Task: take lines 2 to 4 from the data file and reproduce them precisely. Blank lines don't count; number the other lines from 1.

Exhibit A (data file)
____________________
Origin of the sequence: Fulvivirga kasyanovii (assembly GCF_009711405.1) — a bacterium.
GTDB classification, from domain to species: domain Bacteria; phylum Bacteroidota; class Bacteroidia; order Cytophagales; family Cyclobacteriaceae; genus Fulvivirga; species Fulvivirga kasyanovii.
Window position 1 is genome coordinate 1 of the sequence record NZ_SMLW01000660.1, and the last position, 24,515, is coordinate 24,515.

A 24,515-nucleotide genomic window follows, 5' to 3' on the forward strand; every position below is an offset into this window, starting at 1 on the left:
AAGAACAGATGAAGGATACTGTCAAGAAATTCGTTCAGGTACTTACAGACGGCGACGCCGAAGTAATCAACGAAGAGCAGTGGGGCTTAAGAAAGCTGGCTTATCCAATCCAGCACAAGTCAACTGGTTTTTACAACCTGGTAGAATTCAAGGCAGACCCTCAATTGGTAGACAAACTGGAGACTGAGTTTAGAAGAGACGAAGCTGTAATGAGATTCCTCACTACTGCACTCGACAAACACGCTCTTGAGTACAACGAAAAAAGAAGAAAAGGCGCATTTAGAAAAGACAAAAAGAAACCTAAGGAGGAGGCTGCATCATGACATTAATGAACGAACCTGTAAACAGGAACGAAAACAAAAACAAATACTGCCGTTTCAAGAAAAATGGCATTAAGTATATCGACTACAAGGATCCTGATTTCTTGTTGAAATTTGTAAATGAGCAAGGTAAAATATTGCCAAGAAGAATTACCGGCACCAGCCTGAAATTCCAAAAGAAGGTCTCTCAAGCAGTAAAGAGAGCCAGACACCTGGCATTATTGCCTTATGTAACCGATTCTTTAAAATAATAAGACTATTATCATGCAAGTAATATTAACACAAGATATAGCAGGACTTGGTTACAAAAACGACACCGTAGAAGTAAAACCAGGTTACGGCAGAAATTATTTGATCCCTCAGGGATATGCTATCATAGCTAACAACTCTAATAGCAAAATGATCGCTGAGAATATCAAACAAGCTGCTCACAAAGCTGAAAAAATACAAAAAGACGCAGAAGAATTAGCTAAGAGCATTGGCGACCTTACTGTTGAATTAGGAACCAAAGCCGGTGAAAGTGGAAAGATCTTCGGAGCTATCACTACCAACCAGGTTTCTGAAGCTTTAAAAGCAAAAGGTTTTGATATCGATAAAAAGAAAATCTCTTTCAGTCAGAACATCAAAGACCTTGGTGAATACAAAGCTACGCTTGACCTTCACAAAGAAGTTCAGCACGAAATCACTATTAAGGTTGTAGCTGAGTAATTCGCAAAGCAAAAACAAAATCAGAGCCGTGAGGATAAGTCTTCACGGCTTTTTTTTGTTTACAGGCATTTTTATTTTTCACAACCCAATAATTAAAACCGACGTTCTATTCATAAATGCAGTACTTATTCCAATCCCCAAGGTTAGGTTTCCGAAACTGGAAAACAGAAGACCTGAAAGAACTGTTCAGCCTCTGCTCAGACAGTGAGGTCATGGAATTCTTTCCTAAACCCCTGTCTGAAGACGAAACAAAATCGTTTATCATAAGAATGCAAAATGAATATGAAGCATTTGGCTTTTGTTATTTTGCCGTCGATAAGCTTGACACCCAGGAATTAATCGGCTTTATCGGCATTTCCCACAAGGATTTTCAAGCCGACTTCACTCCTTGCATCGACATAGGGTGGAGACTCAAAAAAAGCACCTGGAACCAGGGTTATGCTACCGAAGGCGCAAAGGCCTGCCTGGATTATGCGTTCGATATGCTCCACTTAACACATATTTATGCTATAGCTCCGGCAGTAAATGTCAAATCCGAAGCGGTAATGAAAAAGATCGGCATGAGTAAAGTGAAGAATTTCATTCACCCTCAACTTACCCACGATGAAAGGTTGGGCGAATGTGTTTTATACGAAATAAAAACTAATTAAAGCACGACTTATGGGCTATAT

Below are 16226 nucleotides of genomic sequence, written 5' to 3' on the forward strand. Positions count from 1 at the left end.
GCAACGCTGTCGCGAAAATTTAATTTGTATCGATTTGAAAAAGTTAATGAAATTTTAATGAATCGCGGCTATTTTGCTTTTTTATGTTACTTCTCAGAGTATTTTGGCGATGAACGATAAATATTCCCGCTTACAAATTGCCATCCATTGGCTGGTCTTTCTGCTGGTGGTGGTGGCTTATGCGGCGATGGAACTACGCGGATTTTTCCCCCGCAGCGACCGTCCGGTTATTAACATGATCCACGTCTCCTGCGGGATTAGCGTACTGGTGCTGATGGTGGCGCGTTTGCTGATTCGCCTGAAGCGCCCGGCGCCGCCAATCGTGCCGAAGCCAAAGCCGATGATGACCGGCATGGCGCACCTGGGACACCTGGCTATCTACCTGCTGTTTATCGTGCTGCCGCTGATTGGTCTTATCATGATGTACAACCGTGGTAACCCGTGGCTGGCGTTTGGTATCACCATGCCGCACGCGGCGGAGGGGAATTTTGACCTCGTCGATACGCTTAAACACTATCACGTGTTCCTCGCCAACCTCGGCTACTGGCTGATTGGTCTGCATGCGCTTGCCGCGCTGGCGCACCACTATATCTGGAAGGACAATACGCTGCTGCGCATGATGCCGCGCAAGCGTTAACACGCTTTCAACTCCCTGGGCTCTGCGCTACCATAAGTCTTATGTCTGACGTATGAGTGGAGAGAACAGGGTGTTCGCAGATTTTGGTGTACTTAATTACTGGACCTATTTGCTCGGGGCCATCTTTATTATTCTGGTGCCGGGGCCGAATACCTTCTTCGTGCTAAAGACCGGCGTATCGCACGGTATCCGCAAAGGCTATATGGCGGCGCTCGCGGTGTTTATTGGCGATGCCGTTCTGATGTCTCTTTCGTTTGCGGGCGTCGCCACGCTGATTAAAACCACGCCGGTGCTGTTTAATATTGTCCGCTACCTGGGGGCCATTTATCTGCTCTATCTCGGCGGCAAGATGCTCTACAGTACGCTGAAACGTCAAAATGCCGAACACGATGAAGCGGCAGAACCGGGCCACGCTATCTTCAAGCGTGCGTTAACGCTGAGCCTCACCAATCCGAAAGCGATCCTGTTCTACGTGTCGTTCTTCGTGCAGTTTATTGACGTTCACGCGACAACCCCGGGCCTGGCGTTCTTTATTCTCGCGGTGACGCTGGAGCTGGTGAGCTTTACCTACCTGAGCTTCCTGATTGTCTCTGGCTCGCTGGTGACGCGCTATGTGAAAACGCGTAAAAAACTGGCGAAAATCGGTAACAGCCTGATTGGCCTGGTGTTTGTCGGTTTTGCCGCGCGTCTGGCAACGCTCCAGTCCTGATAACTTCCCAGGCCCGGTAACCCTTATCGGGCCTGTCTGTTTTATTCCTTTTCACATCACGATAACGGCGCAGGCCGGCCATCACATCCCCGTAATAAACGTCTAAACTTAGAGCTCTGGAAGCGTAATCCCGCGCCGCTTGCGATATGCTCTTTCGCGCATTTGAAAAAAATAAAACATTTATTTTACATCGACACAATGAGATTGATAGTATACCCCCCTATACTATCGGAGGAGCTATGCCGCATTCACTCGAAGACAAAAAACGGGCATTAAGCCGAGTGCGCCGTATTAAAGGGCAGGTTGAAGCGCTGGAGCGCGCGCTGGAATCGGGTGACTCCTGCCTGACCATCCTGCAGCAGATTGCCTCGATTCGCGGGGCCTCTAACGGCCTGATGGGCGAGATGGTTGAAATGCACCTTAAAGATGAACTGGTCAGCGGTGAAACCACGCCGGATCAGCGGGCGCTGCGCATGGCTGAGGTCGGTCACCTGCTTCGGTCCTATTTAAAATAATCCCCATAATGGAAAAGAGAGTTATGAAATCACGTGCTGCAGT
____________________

GTDB classification, from domain to species: domain Bacteria; phylum Bacteroidota; class Bacteroidia; order Cytophagales; family Cyclobacteriaceae; genus Fulvivirga; species Fulvivirga kasyanovii.
Window position 1 is genome coordinate 1 of the sequence record NZ_SMLW01000660.1, and the last position, 24,515, is coordinate 24,515.

A 24,515-nucleotide genomic window follows, 5' to 3' on the forward strand; every position below is an offset into this window, starting at 1 on the left: